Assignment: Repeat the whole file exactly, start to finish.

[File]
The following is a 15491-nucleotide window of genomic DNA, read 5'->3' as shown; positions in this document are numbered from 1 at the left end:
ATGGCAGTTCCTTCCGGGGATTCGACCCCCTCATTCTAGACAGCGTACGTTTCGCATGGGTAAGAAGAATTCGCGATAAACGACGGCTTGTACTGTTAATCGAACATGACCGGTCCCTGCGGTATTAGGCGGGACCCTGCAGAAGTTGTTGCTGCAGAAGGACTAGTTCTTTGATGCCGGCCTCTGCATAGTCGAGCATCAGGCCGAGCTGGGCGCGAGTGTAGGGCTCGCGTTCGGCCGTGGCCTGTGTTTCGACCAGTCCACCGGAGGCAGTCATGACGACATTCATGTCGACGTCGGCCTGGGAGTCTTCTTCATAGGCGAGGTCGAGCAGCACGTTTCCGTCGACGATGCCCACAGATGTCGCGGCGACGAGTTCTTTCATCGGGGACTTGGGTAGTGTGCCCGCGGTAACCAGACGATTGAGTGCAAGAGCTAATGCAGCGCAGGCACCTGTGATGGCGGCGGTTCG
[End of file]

The following is a 15491-nucleotide window of genomic DNA, read 5'->3' as shown; positions in this document are numbered from 1 at the left end:
ATGGCAGTTCCTTCCGGGGATTCGACCCCCTCATTCTAGACAGCGTACGTTTCGCATGGGTAAGAAGAATTCGCGATAAACGACGGCTTGTACTGTTAATCGAACATGACCGGTCCCTGCGGTATTAGGCGGGACCCTGCAGAAGTTGTTGCTGCAGAAGGACTAGTTCTTTGATGCCGGCCTCTGCATAGTCGAGCATCAGGCCGAGCTGGGCGCGAGTGTAGGGCTCGCGTTCGGCCGTGGCCTGTGTTTCGACCAGTCCACCGGAGGCAGTCATGACGACATTCATGTCGACGTCGGCCTGGGAGTCTTCTTCATAGGCGAGGTCGAGCAGCACGTTTCCGTCGACGATGCCCACAGATGTCGCGGCGACGAGTTCTTTCATCGGGGACTTGGGTAGTGTGCCCGCGGTAACCAGACGATTGAGTGCAAGAGCTAATGCAGCGCAGGCACCTGTGATGGCGGCGGTTCG